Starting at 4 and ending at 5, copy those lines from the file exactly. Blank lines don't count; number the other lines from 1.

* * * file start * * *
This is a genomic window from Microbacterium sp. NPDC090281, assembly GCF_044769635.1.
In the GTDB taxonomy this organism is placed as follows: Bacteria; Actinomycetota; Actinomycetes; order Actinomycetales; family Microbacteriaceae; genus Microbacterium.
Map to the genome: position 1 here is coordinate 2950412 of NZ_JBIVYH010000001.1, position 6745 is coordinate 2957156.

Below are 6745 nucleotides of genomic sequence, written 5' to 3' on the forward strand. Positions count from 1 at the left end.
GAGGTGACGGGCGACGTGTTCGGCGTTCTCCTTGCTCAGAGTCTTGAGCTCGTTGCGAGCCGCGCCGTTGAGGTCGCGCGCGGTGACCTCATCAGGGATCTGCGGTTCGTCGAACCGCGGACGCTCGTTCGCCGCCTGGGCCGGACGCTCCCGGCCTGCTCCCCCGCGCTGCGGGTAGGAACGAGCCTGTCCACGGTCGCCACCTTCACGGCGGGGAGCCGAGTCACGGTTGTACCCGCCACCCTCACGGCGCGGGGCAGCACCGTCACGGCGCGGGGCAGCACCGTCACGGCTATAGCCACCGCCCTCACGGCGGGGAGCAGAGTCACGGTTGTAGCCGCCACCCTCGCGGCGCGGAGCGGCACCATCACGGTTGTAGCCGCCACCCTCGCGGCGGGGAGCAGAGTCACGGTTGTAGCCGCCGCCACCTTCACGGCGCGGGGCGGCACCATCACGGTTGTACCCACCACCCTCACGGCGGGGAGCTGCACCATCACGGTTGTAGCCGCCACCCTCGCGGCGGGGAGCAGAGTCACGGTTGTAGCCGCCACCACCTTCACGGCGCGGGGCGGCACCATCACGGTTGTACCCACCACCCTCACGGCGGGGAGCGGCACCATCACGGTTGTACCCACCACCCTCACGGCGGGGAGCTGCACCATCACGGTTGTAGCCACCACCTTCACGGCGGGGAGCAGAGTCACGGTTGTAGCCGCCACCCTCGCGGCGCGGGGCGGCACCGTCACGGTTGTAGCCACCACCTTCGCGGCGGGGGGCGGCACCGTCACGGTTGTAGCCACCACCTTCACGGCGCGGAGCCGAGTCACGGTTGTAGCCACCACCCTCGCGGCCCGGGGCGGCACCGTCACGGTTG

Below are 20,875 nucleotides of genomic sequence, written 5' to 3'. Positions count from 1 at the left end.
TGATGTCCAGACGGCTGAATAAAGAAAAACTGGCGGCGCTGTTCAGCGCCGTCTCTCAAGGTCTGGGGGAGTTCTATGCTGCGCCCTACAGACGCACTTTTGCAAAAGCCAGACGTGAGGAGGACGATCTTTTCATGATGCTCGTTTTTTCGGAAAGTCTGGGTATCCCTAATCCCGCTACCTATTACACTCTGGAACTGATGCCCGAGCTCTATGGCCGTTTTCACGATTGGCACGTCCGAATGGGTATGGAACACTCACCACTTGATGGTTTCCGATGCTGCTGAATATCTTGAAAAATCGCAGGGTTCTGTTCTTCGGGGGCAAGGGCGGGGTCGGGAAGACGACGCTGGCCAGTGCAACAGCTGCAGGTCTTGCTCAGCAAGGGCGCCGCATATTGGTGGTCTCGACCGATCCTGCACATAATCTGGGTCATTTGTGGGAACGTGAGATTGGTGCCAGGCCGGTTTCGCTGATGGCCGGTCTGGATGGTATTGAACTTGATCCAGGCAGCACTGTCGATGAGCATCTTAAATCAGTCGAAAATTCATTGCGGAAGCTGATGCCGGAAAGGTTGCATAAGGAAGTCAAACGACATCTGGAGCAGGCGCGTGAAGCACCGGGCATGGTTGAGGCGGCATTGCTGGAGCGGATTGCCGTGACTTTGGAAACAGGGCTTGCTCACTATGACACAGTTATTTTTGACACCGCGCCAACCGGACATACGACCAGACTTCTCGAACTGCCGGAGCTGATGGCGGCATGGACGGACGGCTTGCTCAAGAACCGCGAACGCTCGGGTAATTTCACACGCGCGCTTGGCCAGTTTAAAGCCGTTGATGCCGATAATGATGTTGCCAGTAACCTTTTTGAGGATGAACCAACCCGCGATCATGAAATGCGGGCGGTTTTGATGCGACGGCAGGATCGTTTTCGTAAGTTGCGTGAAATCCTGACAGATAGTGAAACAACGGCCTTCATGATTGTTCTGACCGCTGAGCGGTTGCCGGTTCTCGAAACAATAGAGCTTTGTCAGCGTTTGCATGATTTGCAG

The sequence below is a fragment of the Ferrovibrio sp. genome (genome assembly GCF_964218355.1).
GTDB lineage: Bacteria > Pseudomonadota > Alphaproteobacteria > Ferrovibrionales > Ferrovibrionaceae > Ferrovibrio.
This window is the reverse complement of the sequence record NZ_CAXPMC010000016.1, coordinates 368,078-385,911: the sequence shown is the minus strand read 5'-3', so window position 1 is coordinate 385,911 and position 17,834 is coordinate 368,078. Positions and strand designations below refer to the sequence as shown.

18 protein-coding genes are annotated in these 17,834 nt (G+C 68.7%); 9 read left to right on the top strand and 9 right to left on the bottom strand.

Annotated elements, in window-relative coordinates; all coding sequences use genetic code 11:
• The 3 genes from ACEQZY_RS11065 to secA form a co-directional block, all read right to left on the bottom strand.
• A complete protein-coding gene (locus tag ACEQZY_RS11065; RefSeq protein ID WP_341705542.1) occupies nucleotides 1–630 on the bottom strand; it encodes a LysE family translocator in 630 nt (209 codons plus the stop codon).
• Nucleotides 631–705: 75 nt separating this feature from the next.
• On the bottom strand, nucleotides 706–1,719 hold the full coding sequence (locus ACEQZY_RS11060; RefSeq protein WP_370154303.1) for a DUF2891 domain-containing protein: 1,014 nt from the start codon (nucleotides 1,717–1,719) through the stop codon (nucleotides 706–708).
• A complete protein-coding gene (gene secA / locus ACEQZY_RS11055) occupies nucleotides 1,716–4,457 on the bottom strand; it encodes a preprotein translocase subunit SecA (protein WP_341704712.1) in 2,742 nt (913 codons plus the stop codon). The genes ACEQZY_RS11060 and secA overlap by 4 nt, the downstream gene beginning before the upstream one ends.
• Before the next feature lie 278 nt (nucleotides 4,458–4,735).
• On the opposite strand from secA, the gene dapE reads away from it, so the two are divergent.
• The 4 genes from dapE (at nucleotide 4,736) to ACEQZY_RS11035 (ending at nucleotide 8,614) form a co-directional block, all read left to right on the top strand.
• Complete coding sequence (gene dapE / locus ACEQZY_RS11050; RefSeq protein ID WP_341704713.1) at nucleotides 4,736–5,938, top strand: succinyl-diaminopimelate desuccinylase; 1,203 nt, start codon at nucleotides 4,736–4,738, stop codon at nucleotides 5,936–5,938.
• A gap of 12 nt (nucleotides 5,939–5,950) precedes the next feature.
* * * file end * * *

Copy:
Below are 6745 nucleotides of genomic sequence, written 5' to 3' on the forward strand. Positions count from 1 at the left end.
GAGGTGACGGGCGACGTGTTCGGCGTTCTCCTTGCTCAGAGTCTTGAGCTCGTTGCGAGCCGCGCCGTTGAGGTCGCGCGCGGTGACCTCATCAGGGATCTGCGGTTCGTCGAACCGCGGACGCTCGTTCGCCGCCTGGGCCGGACGCTCCCGGCCTGCTCCCCCGCGCTGCGGGTAGGAACGAGCCTGTCCACGGTCGCCACCTTCACGGCGGGGAGCCGAGTCACGGTTGTACCCGCCACCCTCACGGCGCGGGGCAGCACCGTCACGGCGCGGGGCAGCACCGTCACGGCTATAGCCACCGCCCTCACGGCGGGGAGCAGAGTCACGGTTGTAGCCGCCACCCTCGCGGCGCGGAGCGGCACCATCACGGTTGTAGCCGCCACCCTCGCGGCGGGGAGCAGAGTCACGGTTGTAGCCGCCGCCACCTTCACGGCGCGGGGCGGCACCATCACGGTTGTACCCACCACCCTCACGGCGGGGAGCTGCACCATCACGGTTGTAGCCGCCACCCTCGCGGCGGGGAGCAGAGTCACGGTTGTAGCCGCCACCACCTTCACGGCGCGGGGCGGCACCATCACGGTTGTACCCACCACCCTCACGGCGGGGAGCGGCACCATCACGGTTGTACCCACCACCCTCACGGCGGGGAGCTGCACCATCACGGTTGTAGCCACCACCTTCACGGCGGGGAGCAGAGTCACGGTTGTAGCCGCCACCCTCGCGGCGCGGGGCGGCACCGTCACGGTTGTAGCCACCACCTTCGCGGCGGGGGGCGGCACCGTCACGGTTGTAGCCACCACCTTCACGGCGCGGAGCCGAGTCACGGTTGTAGCCACCACCCTCGCGGCCCGGGGCGGCACCGTCACGGTTG